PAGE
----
The first thing Brooks does is set ground rules. Once infected and undead, zombies are essentially monomaniacal brains unmoored from brains' normal contingencies – e.g. a pumping heart, a digestive system, oxygen. Until the brain itself is destroyed, it will stupidly, relentlessly pursue human flesh, using whatever parts of the original body remain at its disposal. Zombies move slowly, with arms – if available – raised toward their target. If a zombie finds prey, it will moan; if a nearby zombie hears a moan, it will move toward the source and let out a moan itself. You see how this could escalate.
Then Brooks considers what a worldwide zombie epidemic would actually look like, and ends up at some scary and eerily plausible conclusions. Israel, ever vigilant and pragmatic, is the first to take the threat seriously, voluntarily quarantining itself and – we gather – escaping the worst of what would befall the rest of the world. The States, like most other first world nations, spends far too long in denial – and by the time reality could no longer be denied, the best scenario became to grab as many people as possible and fortify in the Rockies. Survival would require unbelievable sacrifice on a mass scale – as you read, keep an eye out for something called the "Redeker Plan," a truly terrifying idea that the novel treats with chilling matter-of-factness.
The "real-world" implications World War Z considers don't stop at the geopolitical. Chapters dwell on the economic, military, personal and psychological consequences of the zombie crisis. Deep down, I know how silly that is and so do you – but the book does not. That's its genius. Brooks also wrote The Zombie Survival Guide, a cute little effort that was similarly obsessed with details and specificity, but its tongue was planted firmly in its cheek. World War Z actually asks what the world would look like if the dead started to rise. And then it begins to answer the question. It's fascinating, thought-provoking, frightening in the sheer vastness of the events it depicts (there is an amazing description of what the epidemic looked like seen from a space station), and ultimately even uplifting.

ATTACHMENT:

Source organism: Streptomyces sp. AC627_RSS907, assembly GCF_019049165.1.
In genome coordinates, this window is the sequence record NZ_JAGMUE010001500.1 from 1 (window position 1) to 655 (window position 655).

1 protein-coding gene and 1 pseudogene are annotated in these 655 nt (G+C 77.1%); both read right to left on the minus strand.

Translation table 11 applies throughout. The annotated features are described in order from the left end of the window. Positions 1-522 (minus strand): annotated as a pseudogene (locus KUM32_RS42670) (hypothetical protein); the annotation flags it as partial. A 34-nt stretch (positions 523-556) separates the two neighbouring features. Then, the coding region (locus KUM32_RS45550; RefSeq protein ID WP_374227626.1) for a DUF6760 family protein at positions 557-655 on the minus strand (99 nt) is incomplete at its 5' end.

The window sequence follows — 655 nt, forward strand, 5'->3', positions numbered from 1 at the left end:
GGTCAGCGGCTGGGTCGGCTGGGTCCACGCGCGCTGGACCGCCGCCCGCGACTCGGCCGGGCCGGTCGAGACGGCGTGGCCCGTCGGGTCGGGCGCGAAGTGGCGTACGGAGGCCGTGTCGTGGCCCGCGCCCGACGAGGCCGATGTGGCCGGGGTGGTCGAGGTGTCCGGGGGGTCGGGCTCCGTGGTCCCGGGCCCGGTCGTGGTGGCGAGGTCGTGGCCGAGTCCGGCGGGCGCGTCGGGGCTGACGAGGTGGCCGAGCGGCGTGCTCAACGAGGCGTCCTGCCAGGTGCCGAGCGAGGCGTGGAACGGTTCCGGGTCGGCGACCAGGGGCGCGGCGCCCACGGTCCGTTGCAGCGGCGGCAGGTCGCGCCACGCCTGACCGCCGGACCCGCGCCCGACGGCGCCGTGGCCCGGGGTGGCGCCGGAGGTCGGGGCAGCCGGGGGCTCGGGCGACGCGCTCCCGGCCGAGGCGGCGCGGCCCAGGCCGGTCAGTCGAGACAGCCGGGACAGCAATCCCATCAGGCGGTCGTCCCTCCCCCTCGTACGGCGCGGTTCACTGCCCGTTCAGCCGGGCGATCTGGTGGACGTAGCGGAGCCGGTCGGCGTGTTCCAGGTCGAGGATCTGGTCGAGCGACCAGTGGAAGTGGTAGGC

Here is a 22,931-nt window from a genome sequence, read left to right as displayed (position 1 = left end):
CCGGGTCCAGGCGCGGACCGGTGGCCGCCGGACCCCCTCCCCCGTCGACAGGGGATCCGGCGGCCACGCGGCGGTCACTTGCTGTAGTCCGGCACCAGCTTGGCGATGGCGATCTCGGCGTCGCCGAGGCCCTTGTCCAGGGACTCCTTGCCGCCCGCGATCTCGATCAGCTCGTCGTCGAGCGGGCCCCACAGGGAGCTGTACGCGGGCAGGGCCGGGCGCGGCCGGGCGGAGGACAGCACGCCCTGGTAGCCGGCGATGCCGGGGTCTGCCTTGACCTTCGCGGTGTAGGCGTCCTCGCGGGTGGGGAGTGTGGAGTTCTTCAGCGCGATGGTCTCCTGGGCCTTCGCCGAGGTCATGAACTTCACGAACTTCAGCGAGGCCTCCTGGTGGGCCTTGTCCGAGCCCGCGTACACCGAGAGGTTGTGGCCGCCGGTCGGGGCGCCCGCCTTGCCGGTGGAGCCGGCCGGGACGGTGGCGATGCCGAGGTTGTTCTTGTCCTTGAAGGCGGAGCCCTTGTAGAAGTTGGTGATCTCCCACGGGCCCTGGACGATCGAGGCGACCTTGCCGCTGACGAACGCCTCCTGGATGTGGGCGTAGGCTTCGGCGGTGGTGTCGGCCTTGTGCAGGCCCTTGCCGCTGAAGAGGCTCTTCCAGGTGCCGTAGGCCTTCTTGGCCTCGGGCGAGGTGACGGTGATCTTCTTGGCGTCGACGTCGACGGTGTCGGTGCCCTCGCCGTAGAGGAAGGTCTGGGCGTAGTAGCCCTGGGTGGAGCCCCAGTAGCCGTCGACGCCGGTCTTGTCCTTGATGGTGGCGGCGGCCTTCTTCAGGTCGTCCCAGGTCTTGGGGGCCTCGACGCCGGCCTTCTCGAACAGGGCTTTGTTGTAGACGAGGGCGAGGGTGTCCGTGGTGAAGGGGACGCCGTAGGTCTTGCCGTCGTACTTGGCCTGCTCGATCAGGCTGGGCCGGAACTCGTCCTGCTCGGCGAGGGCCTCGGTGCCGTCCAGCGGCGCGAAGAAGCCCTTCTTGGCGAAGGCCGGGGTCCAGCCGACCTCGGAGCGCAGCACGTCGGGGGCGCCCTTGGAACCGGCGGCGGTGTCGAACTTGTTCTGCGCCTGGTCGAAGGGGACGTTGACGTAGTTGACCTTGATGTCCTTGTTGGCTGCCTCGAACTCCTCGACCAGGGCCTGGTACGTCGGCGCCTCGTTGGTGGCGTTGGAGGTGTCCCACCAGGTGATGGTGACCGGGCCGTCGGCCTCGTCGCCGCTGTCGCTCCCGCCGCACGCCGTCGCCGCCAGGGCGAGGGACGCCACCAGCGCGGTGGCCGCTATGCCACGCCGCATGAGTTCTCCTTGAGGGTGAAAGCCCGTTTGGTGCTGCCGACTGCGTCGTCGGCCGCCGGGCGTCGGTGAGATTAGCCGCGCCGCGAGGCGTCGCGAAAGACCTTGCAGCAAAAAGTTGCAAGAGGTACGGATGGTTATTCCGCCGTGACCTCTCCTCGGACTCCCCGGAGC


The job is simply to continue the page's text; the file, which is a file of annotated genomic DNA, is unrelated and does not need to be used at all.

The movie is set to be directed by Marc Forster, from a screenplay by Babylon 5's J. Michael Straczynski. Rumor has it that the script in its current form keeps both the epic international scope of the novel (key), and its "oral history" format (less key). The book recounts, in mostly narrative form, interviews with various survivors of the zombie war, whose stories slowly allow us to piece together the events happening around the globe. That implies a possibly awkward multiple-flashback structure for the film, but I'll gladly deal with that if it means the movie will retain the book's epic scale.
Forster recently announced that the movie will be delayed – there's still work to be done on the script, he says, and he has another project he wants to do first. I think that World War Z is too obvious a target to just die in development, so I'm fairly convinced that we'll see a film eventually. But the prospect of a long wait is discouraging. The zombie movie needs a good kick in the pants, and we also need a serious piece of apocalyptic horror – something like the first third of The Signal except even more ambitious, and at feature length.
Max Brooks' novel, meanwhile, is a treasure. That horror hounds need to read it is a no-brainer. But I think it will appeal to thoughtful fans of science-fiction and fantasy – or, hell, literature – as well. Its zombies don't just pine for human flesh, they upend the global social order. The great George A. Romero has ventured into this territory, of course, but never with a scope or ambitions this grand.